CC BY-NC-ND 4.0 · Journal of Health and Allied Sciences NU 2019; 09(03): 121-126
DOI: 10.1055/s-0039-3402085
Original Article

Evaluation of Hydroalcoholic Extract of Convolvulus pluriculis (Shankapushpi) for Standardization by Colorimetric Method: A Preliminary Report

Gangadhara Swamy
1  Department of Anatomy, Subbaiah Institute of Medical Sciences and Research Center, Shivamogga, Karnataka, India
,
Rajendra Holla
2  Department of Pharmacology, K. S. Hegde Medical Academy, Deralakatte, Mangalore, Karnataka, India
,
Suresh R. Rao
1  Department of Anatomy, Subbaiah Institute of Medical Sciences and Research Center, Shivamogga, Karnataka, India
› Author Affiliations
 

Abstract

Aim This study was aimed to evaluate the hydroalcoholic extract of Convolvulus pluricaulis (HACP) for standardization using colorimetric method.

Materials and Methods Establishment of standardization for the Ayurvedic formulations is most important for its chemical compounds, biological action, and its quality reassurance in production and manufacturing of traditional herbal medicines. As most of the drugs are standardized, drug companies are using substitute drugs instead of true drugs. So to make finest superiority drugs, it is necessary to validate the raw drugs. Observing the existing trend in mind, HACP was subjected to standardize procedures for the phytochemical tests. The separation of the bioactive substances from the HACP was performed using both manual methods and high-profile thin-layer chromatography (HPTLC).

Results From this study, it is revealed that the seed contains alkaloids, carbohydrates, steroids, tannins, terpenoid, and phenol which gave the medicine numerous therapeutic properties.

Conclusion The study was rapid, reproducible, and could be used for routine monitoring of various biological properties of HACP.


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Introduction

The 80% rural population of a country is more tending toward traditional ways of treatment due to easy availability and cheaper cost.[1] In the world, approximately 35,000 to 70,000 species of plant have been used at one time or another for medicinal, pharmaceuticals, and cosmetic.[2] Convolvulus pluricaulis (C. pluricaulis) popularly known as Shankapushpi is one such herb that has been extensively investigated for its pharmacological and therapeutic effects. Its branches spread on the ground which are more than 30-cm long. The flowers are blue/white in color and the leaves which are elliptic in shape are located at alternate positions with branches or flowers. The herb is commonly found throughout India. All the parts of the herb are known to possess therapeutic benefits.[3] The plant contains alkaloid (shankhapushpine), volatile oil, flavonoids (kampferol derivatives), a phytosterol (β-sitosterol), carbohydrates (glucose, rhamnose, and starch), ceryl alcohol, and scopoletin.[4] The fresh plant contains volatile oils, fatty acids, fatty alcohols, and hydrocarbons, that is, myristic acid (30.9%), palmitic acid (66.8%), linoleic acid (2.3%), and straight-chain hydrocarbon hexatriacontane.[5]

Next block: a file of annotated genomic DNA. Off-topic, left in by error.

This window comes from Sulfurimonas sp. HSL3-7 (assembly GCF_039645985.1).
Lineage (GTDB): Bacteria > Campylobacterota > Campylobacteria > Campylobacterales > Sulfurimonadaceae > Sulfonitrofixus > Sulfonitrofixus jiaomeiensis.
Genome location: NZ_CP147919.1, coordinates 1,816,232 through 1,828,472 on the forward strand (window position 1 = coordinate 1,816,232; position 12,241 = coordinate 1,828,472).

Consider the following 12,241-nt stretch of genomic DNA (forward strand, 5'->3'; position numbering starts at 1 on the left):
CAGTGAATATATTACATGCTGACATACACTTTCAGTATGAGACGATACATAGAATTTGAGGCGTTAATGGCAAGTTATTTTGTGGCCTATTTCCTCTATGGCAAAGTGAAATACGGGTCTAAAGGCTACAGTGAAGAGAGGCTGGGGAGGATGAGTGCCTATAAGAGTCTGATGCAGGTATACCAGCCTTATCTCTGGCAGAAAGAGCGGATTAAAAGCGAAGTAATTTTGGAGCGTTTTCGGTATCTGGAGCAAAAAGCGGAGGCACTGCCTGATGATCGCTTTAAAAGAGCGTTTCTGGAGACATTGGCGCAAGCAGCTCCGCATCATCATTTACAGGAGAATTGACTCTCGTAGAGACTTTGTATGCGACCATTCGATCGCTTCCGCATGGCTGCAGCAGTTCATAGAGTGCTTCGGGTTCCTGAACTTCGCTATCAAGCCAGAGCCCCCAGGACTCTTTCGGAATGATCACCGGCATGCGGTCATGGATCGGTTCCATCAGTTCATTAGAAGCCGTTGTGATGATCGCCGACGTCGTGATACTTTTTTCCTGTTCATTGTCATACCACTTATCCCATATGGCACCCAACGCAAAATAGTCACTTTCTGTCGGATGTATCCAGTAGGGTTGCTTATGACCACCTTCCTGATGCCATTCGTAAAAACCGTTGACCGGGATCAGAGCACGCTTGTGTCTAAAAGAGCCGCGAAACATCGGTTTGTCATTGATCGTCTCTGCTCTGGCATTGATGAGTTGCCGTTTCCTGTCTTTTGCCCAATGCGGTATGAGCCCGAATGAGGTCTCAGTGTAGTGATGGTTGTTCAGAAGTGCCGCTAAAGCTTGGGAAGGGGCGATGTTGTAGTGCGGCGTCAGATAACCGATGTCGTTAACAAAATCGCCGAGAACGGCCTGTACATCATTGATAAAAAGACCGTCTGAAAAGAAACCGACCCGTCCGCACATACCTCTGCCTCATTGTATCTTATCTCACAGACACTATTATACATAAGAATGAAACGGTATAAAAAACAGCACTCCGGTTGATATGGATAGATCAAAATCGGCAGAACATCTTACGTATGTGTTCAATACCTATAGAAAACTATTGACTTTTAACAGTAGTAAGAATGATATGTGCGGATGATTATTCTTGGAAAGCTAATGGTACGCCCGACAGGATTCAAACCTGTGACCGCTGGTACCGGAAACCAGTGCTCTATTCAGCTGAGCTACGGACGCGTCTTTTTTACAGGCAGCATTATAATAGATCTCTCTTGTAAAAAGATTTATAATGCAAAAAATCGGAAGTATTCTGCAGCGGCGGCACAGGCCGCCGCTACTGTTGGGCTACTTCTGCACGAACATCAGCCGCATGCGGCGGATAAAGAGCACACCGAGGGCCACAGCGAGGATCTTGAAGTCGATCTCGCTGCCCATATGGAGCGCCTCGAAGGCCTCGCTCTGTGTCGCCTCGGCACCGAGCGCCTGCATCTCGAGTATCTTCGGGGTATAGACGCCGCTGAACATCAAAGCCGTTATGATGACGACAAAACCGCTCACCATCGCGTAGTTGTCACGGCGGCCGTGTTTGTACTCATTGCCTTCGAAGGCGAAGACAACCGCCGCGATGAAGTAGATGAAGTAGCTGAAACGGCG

It is reported that it is traditionally used to treat nervous debility, insomnia, fatigue, fever, nervous debility, and loss of memory. It is a good remedy in bowel complaints like dysentery. C. pluricaulis is used as a one of the main ingredients in the brain tonics. The plant is reported to be a prominent memory enhancer and also a psychostimulant, tranquilizer and reduce mental tension.[6] [7] A phytochemical investigations on C. pluricaulis have been reported that an alkaloid (shankhpushpine), flavonoids, and inorganic salts (e.g., potassium chloride) were present and also two varieties of bases had been isolated viz base A (C5H11N02) which depressed the blood pressure in an anesthetized dog and had temporary inhibitory action on pithed frog’s heart. Base B (C5H9NO2) had no significant pharmacological action.[8]

As the drug has numerous therapeutic properties and its uses in the field of medicine, one should be aware of its photochemistry also. So, to prepare the best quality C. pluricaulis drug, it is necessary to authenticate the raw drugs. Keeping the current trend in mind, C. pluricaulis was subjected to standardizing procedures. For the current study, genuinity indicating parameters for C. pluricaulis were derived.